LEGAL OR ETHICAL RELATIONSHIP OF TRUST
As a personal injury lawyer, I am responsible for observing and protecting the best interests of my client in the matter they hired me to represent them in, and to secure the result they are entitled to given the facts and the personal injury law. I have what is called a fiduciary duty, defined as holding a legal or ethical relationship of trust with one or more parties. Key words in the preceding sentence include ethical and trust. I am bound by the personal injury law as to how I must proceed for my client, and in addition I am bound by the mandates laid out by the State Bar. The State Bar is essentially a union, and this union lays out the terms under which a personal injury attorney must operate. These terms are dictated by principals of ethics in protecting the interests of the client that has entrusted their so-very-important legal matter to the attorney. The State Bar can initiate investigative proceedings and administer penalizing sentences such as probation or in the most drastic of circumstances, revoking a personal injury attorney’s license to practice law.
When I meet with a client and they agree to representation, I have them sign an agreement detailing the representation. It starts with defining who the parties are, myself as the personal injury attorney and the client. It specifies the incident for which I’ve been retained and the scope of my services. The contract then goes on to read that to be successful in pursuit of the legal matter I need the client’s cooperation. Yes, you must cooperate with the personal injury attorney you’ve hired in order to be successful. Countless of times we cannot locate our own client as they have moved, changed numbers, etc. This problem is compounded if a personal injury lawsuit is filed; the client’s cooperation is necessary in answering documents, they need to have their deposition taken, appear at a medical exam, etc. The client must cooperate.
The contract defines the fee arrangement and what the fee is. Customary is 1/3 (33.3%) of the recovery, but this is not a percentage set by law. It is a negotiable fee and oftentimes discussed and negotiated during the initial meeting. It is a contingency fee agreement, meaning my fee is contingent on their being a recovery. If there is no recovery, there is no fee. The fee is from the gross recovery, the full offer.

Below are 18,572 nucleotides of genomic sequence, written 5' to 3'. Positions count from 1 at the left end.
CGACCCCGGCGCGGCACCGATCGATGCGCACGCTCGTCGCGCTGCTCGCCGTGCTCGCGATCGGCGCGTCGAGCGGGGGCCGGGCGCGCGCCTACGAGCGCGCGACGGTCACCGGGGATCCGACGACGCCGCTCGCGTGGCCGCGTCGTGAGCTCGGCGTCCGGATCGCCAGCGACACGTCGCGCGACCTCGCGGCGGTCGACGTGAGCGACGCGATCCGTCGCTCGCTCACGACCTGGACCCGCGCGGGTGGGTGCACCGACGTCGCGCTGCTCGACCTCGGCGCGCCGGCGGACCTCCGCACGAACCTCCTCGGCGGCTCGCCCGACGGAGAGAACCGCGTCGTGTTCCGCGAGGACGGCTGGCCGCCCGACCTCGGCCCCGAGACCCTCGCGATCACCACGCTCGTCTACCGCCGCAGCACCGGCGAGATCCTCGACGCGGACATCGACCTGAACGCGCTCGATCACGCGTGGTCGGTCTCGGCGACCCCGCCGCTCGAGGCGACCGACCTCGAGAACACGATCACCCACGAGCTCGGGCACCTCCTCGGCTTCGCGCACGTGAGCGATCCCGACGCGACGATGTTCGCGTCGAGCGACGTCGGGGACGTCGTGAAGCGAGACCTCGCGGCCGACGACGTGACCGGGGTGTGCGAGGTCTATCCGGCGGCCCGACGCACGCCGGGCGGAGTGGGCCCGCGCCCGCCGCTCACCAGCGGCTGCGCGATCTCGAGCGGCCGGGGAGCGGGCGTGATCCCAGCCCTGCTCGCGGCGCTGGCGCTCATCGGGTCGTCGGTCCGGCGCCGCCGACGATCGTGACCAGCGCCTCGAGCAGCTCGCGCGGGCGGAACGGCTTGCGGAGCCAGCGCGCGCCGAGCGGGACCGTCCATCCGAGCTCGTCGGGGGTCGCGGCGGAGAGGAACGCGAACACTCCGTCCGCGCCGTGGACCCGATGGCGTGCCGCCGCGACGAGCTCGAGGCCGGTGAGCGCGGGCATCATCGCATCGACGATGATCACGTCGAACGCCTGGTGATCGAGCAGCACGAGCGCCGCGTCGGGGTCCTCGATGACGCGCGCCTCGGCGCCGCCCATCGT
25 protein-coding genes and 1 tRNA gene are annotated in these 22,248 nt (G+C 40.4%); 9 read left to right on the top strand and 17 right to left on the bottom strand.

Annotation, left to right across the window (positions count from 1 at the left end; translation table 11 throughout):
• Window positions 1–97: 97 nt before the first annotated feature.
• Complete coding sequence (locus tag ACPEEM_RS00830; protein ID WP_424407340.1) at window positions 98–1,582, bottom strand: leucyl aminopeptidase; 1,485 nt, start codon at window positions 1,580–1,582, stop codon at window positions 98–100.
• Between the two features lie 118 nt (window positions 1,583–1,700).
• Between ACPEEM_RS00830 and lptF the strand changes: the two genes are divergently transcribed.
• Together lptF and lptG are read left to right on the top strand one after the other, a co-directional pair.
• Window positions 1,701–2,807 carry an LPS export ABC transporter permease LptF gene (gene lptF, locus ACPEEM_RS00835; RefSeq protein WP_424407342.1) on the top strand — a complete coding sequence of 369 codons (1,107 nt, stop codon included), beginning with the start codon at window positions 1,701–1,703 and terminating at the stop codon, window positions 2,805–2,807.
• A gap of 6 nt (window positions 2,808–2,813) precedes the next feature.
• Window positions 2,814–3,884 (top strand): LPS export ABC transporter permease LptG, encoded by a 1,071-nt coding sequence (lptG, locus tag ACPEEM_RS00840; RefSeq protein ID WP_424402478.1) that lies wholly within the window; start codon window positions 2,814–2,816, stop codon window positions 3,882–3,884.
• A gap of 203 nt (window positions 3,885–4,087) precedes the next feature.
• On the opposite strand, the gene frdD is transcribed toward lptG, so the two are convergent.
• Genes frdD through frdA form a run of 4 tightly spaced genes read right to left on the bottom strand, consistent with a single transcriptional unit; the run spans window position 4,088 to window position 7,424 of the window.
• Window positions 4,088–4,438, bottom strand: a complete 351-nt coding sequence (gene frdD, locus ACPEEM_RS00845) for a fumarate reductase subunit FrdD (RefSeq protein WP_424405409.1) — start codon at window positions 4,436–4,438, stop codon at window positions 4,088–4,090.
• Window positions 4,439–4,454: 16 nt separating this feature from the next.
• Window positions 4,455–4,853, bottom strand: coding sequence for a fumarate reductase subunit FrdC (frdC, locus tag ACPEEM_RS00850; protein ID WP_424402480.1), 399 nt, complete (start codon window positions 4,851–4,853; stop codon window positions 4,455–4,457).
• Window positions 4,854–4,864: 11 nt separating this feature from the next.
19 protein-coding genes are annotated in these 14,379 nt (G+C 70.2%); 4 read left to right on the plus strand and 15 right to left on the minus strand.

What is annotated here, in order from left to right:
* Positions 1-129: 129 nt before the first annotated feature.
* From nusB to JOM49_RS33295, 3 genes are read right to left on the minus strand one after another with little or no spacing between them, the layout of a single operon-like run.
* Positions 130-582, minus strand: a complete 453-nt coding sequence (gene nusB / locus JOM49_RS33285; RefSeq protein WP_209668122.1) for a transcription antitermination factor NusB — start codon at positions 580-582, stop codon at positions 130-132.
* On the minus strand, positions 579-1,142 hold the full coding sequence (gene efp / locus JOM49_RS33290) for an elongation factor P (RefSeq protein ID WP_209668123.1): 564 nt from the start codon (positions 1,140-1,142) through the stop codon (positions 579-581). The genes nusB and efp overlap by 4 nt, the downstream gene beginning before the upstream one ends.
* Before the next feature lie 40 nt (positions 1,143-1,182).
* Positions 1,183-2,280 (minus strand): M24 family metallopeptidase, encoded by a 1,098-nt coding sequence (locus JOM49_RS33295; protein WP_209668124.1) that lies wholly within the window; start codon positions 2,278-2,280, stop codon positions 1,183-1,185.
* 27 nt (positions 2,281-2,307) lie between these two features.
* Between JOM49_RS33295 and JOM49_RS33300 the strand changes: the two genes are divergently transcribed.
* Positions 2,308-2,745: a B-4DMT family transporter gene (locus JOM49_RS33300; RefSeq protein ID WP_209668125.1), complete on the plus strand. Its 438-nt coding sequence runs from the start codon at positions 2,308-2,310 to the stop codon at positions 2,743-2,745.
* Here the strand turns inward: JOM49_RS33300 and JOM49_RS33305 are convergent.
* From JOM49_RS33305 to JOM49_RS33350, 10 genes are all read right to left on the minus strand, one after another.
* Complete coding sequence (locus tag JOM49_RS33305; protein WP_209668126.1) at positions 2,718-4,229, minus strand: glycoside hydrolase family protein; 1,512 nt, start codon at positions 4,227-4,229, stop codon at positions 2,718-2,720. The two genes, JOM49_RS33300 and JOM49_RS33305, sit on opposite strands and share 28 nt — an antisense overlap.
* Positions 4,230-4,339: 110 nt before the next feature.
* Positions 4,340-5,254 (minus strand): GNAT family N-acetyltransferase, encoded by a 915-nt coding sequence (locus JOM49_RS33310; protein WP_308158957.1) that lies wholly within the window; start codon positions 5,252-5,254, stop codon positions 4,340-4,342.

My contract then goes on to discuss costs. Everything costs money and pursuing a personal injury claim is no different (in fact, to properly pursue a personal injury claim you will most likely need an attorney for this very reason – the costs involved). I front all costs. This means I pay for whatever needs to be done to get done. Filing a complaint in Superior Court costs $435, serving that complaint $50-$100, taking a deposition starts at $500. I pay for all of this. If you go to trial you will need expert witnesses to talk about how the incident happened and about your personal injuries. This can cost tens of thousands of dollars. Again, fronted by the attorney. When your personal injury case resolves, hopefully successfully, those costs are then deducted from your recovery.
TERMINATION OF SERVICES
There are other terms laid out in the agreement, for example, termination of services. Each party has the right to terminate the attorney client relationship via notice. An attorney cannot abandon his client, but if he/she provides plenty of notice prior to any significant timelines, that attorney can withdraw for any reason, personal or otherwise. Likewise, the client has the option to terminate at-will.
In summary, there is much a client can benefit from by hiring a qualified personal injury attorney and once that is done, that attorney has the duty to keep the client’s best interest in the forefront.